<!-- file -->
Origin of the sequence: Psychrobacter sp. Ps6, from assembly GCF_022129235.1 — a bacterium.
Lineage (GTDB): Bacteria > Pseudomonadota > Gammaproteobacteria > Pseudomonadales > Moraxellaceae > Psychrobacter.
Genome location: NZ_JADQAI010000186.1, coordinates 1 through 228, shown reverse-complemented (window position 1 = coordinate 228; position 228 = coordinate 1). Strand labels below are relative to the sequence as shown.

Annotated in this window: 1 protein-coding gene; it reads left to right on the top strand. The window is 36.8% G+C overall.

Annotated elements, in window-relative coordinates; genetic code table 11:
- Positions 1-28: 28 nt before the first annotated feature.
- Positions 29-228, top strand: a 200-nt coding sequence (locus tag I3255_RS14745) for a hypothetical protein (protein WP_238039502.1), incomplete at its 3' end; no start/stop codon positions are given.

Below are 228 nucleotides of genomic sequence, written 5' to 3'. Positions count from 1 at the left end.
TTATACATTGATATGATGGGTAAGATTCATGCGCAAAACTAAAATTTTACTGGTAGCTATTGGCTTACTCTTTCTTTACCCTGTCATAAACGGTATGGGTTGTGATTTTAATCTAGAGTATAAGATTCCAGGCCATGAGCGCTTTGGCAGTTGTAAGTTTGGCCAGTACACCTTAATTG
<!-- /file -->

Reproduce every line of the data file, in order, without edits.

Origin of the sequence: Psychrobacter sp. Ps6, from assembly GCF_022129235.1 — a bacterium.
Lineage (GTDB): Bacteria > Pseudomonadota > Gammaproteobacteria > Pseudomonadales > Moraxellaceae > Psychrobacter.
Genome location: NZ_JADQAI010000186.1, coordinates 1 through 228, shown reverse-complemented (window position 1 = coordinate 228; position 228 = coordinate 1). Strand labels below are relative to the sequence as shown.

Annotated in this window: 1 protein-coding gene; it reads left to right on the top strand. The window is 36.8% G+C overall.

Annotated elements, in window-relative coordinates; genetic code table 11:
- Positions 1-28: 28 nt before the first annotated feature.
- Positions 29-228, top strand: a 200-nt coding sequence (locus tag I3255_RS14745) for a hypothetical protein (protein WP_238039502.1), incomplete at its 3' end; no start/stop codon positions are given.

Below are 228 nucleotides of genomic sequence, written 5' to 3'. Positions count from 1 at the left end.
TTATACATTGATATGATGGGTAAGATTCATGCGCAAAACTAAAATTTTACTGGTAGCTATTGGCTTACTCTTTCTTTACCCTGTCATAAACGGTATGGGTTGTGATTTTAATCTAGAGTATAAGATTCCAGGCCATGAGCGCTTTGGCAGTTGTAAGTTTGGCCAGTACACCTTAATTG